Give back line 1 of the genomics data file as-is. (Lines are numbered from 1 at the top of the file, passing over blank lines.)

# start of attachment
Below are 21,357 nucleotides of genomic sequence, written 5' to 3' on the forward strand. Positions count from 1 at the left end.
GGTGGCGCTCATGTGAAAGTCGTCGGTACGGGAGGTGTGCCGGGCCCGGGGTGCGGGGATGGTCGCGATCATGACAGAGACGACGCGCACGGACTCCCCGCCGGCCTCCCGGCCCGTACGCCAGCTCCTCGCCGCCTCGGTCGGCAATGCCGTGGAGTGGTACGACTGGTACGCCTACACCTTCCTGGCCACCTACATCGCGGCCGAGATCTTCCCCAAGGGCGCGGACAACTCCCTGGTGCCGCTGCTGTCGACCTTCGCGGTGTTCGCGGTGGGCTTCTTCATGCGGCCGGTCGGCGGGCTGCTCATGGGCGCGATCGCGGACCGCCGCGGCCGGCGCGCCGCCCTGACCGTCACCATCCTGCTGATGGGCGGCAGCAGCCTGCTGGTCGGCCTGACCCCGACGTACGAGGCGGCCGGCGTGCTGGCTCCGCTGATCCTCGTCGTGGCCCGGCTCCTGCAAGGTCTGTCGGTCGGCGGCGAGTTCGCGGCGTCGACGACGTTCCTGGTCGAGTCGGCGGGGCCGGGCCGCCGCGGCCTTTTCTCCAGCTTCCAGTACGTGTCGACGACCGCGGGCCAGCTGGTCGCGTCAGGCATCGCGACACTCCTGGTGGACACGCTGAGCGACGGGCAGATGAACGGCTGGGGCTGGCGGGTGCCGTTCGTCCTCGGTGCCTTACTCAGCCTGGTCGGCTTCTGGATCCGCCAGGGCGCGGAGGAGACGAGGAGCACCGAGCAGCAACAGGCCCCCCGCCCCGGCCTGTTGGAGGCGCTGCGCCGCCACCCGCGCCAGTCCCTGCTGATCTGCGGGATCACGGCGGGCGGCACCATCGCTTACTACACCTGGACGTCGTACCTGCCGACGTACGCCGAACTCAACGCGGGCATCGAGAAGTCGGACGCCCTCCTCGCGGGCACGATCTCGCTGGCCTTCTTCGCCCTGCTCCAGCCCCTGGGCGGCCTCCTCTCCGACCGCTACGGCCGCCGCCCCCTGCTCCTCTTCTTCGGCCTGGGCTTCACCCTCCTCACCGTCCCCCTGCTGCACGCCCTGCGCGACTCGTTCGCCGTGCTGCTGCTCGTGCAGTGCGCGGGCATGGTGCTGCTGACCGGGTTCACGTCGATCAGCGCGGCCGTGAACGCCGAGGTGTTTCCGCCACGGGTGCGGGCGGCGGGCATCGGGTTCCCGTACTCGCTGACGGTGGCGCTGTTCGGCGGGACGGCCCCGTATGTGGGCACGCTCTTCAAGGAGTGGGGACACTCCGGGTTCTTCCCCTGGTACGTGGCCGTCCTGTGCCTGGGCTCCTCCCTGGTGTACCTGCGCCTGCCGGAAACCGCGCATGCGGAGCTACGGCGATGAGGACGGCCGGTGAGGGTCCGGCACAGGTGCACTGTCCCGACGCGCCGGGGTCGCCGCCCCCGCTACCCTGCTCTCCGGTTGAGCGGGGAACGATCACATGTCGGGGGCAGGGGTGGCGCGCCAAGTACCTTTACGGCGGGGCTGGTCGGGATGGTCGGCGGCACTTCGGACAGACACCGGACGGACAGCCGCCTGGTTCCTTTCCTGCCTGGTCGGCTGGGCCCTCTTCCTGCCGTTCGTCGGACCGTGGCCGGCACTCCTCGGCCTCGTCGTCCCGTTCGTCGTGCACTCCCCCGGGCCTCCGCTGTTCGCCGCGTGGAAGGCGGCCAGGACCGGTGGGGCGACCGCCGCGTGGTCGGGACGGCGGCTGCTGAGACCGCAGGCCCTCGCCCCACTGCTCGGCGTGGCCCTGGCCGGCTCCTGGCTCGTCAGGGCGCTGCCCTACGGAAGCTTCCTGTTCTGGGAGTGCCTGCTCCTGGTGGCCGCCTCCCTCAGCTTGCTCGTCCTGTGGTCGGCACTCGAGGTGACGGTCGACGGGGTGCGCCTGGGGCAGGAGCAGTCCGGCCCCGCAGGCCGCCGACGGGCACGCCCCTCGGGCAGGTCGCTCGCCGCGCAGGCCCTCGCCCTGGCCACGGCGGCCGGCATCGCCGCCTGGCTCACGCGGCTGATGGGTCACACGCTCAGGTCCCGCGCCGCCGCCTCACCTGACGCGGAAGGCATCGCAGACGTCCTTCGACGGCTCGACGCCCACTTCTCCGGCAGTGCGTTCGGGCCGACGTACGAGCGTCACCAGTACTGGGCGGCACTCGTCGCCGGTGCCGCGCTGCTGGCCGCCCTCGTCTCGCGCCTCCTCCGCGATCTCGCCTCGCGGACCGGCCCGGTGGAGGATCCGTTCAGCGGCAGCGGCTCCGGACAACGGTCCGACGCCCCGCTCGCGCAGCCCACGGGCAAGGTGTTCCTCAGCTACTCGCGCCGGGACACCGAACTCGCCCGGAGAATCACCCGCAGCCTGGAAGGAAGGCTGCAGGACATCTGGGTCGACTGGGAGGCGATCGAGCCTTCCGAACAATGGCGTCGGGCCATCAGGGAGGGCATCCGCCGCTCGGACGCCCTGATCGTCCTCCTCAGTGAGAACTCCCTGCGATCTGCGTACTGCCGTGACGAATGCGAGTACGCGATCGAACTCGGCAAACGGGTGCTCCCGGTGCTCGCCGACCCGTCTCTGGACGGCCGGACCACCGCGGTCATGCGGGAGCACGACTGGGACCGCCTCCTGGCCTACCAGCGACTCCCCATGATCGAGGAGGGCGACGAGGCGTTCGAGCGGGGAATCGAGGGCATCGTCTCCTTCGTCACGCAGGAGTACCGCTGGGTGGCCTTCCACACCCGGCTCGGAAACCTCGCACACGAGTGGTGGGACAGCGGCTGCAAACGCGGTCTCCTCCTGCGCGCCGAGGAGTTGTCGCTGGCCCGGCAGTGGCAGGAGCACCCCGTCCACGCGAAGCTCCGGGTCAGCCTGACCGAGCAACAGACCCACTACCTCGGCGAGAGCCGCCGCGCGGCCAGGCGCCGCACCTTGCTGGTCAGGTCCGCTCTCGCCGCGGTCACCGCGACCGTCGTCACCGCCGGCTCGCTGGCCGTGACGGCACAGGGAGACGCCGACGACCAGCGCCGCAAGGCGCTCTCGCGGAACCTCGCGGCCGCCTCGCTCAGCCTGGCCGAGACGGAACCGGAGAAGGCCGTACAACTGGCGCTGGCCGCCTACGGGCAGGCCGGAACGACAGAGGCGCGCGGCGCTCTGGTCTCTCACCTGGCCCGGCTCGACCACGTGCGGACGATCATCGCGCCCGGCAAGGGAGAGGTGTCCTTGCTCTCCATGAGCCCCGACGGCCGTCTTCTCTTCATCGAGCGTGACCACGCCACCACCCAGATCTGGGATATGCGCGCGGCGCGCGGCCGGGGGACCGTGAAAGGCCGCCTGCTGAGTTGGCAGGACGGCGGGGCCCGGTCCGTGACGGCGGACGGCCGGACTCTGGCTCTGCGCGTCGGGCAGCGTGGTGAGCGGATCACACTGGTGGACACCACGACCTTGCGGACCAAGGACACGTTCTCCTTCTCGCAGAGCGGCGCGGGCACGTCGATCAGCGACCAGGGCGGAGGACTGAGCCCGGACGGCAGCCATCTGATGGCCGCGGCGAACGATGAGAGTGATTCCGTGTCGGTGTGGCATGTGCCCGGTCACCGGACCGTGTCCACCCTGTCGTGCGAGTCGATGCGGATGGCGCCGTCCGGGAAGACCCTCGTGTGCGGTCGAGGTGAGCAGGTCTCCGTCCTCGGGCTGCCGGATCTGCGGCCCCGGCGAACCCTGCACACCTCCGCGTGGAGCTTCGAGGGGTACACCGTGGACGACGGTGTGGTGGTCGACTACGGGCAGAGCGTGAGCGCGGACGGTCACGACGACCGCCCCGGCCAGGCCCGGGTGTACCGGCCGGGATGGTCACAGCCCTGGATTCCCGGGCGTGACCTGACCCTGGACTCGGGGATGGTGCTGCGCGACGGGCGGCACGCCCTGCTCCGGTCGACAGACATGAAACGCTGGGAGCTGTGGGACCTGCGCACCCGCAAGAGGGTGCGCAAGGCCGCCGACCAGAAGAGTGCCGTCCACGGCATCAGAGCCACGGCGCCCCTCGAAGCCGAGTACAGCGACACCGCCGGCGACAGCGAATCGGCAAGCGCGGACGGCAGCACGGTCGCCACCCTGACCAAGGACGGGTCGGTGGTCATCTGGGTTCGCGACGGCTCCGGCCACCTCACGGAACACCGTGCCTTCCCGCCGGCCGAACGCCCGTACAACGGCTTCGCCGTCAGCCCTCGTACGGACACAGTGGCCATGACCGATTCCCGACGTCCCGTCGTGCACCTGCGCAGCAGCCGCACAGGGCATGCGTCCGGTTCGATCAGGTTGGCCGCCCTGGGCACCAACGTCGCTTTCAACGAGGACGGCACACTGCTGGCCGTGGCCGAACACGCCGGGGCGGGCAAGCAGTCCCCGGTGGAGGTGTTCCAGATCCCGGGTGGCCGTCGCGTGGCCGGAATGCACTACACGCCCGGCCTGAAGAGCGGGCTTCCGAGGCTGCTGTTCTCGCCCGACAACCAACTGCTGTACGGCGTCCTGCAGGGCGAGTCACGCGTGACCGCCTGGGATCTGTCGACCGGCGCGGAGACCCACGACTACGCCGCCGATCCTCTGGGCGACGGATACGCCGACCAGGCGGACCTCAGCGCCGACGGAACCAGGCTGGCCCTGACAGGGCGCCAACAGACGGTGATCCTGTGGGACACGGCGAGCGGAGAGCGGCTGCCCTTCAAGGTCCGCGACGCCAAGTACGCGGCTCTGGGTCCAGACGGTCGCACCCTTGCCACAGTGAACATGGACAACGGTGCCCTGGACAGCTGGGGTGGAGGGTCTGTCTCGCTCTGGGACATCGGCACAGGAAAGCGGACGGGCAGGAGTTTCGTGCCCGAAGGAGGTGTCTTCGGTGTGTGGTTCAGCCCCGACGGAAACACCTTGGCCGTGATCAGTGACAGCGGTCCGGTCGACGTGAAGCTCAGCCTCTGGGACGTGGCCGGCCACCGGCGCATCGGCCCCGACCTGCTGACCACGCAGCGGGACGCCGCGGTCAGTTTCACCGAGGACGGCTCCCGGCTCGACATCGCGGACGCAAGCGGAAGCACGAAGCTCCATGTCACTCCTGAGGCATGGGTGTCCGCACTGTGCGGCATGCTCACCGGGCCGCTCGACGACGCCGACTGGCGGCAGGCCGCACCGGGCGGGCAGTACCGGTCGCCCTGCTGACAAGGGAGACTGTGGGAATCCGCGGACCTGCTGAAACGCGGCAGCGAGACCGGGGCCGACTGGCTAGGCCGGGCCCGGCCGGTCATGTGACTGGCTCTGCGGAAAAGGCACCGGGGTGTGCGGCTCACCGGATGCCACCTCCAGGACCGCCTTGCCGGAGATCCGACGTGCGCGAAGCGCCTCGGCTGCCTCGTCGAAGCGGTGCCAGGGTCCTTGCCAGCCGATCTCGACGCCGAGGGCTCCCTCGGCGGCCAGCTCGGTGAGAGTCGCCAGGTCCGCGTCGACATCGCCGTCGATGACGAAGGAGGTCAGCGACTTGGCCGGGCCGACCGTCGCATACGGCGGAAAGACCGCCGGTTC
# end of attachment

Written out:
Below are 21,357 nucleotides of genomic sequence, written 5' to 3' on the forward strand. Positions count from 1 at the left end.